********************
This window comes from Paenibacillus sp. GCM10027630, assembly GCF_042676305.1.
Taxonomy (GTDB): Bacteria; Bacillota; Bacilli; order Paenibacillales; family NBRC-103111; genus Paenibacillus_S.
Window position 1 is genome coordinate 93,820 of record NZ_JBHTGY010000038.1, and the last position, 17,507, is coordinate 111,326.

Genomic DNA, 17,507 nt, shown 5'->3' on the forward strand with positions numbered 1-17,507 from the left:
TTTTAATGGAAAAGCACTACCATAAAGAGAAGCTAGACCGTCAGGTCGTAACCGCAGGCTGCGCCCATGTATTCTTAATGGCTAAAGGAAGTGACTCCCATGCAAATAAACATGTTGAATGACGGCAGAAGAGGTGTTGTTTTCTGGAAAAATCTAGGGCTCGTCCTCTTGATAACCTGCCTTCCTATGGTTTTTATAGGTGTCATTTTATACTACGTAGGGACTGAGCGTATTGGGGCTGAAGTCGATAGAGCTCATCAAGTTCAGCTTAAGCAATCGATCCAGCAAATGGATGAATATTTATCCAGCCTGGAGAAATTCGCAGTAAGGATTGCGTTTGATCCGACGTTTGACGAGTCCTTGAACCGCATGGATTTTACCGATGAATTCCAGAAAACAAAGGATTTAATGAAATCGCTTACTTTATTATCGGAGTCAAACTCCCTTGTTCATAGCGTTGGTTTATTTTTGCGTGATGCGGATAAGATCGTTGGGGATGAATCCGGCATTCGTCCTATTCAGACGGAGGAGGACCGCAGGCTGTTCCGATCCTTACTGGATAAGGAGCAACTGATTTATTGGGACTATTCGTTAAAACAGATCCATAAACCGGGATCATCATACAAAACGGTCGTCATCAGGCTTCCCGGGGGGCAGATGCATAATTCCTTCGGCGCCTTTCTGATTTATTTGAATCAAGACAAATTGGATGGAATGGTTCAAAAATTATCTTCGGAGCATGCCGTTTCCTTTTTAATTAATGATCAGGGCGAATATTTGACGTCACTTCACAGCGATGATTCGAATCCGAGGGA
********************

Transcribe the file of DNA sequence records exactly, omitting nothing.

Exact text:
This window comes from Paenibacillus sp. GCM10027630, assembly GCF_042676305.1.
Taxonomy (GTDB): Bacteria; Bacillota; Bacilli; order Paenibacillales; family NBRC-103111; genus Paenibacillus_S.
Window position 1 is genome coordinate 93,820 of record NZ_JBHTGY010000038.1, and the last position, 17,507, is coordinate 111,326.

Genomic DNA, 17,507 nt, shown 5'->3' on the forward strand with positions numbered 1-17,507 from the left:
TTTTAATGGAAAAGCACTACCATAAAGAGAAGCTAGACCGTCAGGTCGTAACCGCAGGCTGCGCCCATGTATTCTTAATGGCTAAAGGAAGTGACTCCCATGCAAATAAACATGTTGAATGACGGCAGAAGAGGTGTTGTTTTCTGGAAAAATCTAGGGCTCGTCCTCTTGATAACCTGCCTTCCTATGGTTTTTATAGGTGTCATTTTATACTACGTAGGGACTGAGCGTATTGGGGCTGAAGTCGATAGAGCTCATCAAGTTCAGCTTAAGCAATCGATCCAGCAAATGGATGAATATTTATCCAGCCTGGAGAAATTCGCAGTAAGGATTGCGTTTGATCCGACGTTTGACGAGTCCTTGAACCGCATGGATTTTACCGATGAATTCCAGAAAACAAAGGATTTAATGAAATCGCTTACTTTATTATCGGAGTCAAACTCCCTTGTTCATAGCGTTGGTTTATTTTTGCGTGATGCGGATAAGATCGTTGGGGATGAATCCGGCATTCGTCCTATTCAGACGGAGGAGGACCGCAGGCTGTTCCGATCCTTACTGGATAAGGAGCAACTGATTTATTGGGACTATTCGTTAAAACAGATCCATAAACCGGGATCATCATACAAAACGGTCGTCATCAGGCTTCCCGGGGGGCAGATGCATAATTCCTTCGGCGCCTTTCTGATTTATTTGAATCAAGACAAATTGGATGGAATGGTTCAAAAATTATCTTCGGAGCATGCCGTTTCCTTTTTAATTAATGATCAGGGCGAATATTTGACGTCACTTCACAGCGATGATTCGAATCCGAGGGA